(CNN) – Though by and large a legitimate business venture, Mitt Romney's private equity experience does not qualify him for the White House, Vice President Joe Biden said on Tuesday, echoing criticism President Barack Obama leveled the day prior.
"Your job as president is, promote the common good," Biden said at a campaign event in Keene, New Hampshire. "That doesn't mean that private equity guys are bad guys. They are not. But that no more qualifies you to be president than being a plumber."
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"And, by the way, there are an awful lot of smart plumbers," he added.
The vice president's remarks followed those of the president, as well as their Democratic allies, who acknowledge Romney's skill at turning a profit for his investors, but say it comes at a cost to communities.
"When you're president, your job is to see to it that companies can make a profit but not maximize profit at everyone's expense," Biden said Tuesday.
During a Monday press conference, Obama injected his voice into the fiery feud over campaign rhetoric and Romney's history as the head of Bain Capital, a private equity firm.
The president said it was fair to analyze Romney's leadership and record at Bain, a record that includes company successes and failures.
"If your main argument for how to grow the economy is, 'I knew how to make a lot of money for investors,' then you're missing what this job is about," Obama said.
Democrats have accused Romney and his colleagues of profiting from deals that resulted in companies filing for bankruptcy and workers losing their jobs and pensions.
On Sunday, Cory Booker, a high profile mayor and surrogate for Obama, said he found the political dialogue on both sides of the aisle - including the Bain criticism - "nauseating."
But Biden stood by Obama's sentiment on Tuesday, saying that while private equity firms reap the profits of successful businesses, communities suffer most from the losses.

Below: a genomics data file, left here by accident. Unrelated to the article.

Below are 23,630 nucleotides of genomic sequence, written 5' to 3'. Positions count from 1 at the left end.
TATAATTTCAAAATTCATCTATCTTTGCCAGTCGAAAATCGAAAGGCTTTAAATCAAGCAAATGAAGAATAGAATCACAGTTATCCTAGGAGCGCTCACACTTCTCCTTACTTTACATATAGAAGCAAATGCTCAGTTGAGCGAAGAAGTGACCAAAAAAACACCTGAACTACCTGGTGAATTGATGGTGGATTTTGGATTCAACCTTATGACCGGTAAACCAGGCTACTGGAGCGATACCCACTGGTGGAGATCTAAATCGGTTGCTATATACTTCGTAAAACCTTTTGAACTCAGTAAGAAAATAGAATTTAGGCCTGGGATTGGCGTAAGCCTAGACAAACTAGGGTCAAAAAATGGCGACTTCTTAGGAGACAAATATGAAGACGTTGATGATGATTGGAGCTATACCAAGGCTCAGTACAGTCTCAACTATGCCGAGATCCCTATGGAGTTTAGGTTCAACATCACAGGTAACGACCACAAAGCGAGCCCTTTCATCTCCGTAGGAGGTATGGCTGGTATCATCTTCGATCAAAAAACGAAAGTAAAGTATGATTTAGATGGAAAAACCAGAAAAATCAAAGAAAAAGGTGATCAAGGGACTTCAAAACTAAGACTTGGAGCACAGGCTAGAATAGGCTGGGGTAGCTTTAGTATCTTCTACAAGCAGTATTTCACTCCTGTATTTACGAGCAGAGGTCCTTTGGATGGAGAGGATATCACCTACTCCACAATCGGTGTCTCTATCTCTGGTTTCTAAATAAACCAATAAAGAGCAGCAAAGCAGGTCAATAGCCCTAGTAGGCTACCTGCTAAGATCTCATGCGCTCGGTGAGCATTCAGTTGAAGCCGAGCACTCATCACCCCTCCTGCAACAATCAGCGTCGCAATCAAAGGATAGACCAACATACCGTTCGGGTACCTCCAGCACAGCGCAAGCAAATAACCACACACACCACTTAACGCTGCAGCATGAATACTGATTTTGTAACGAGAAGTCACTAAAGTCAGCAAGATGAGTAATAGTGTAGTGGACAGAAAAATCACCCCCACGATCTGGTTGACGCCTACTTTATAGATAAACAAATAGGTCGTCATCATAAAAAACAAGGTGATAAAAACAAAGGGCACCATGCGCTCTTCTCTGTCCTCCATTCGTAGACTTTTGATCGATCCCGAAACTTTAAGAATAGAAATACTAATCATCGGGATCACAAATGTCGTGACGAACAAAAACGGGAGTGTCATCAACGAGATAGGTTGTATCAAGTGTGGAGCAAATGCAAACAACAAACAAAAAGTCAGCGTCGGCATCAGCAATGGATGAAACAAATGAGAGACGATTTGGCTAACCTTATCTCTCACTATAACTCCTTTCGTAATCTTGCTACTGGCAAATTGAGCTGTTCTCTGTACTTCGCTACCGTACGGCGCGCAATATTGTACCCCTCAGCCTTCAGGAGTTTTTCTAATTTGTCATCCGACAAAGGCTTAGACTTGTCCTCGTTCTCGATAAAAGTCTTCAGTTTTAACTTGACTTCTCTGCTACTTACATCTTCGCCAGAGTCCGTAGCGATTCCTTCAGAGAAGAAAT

"Here's the dirty little secret: when the companies fail, it costs every taxpayer money," Biden said. "It costs taxpayers in the unemployment insurance that we all pay for that person who is unemployed. It costs other businesses money, because we have a thing, a national pension fund where other companies pay into."
"Somebody pays for this, not Romney and his investors," he continued.
Bain Capital, which Romney founded and ran until the late 1990s, came under fire from his GOP primary rivals and in the past two weeks from Obama and his allies in TV advertisements and web videos.
Romney has billed himself as a businessman who fixed struggling companies and made an appropriate profit. A key surrogate for Romney, former New Hampshire Gov. John Sununu, on Tuesday accused Obama and Biden of "attacking the American way of life."
Biden also offered a robust defense of the administration's efforts thus far and showed a chart to prove his claim of job growth during the Obama presidency.
But Andrea Saul, a spokeswoman for Romney, disagreed with the vice president's economic assessment saying, "He must not be talking to the millions of Americans who are suffering from declining incomes, fewer jobs, and skyrocketing household costs in the Obama economy."
However, Biden said a vote for Romney in November is a vote for moving backward, toward "more of the same."
"We will not go back to the 50s in social policy, to the Cold War in our foreign policy and to the policies of the last administration on our economic policy," Biden said, as he shouted into the microphone.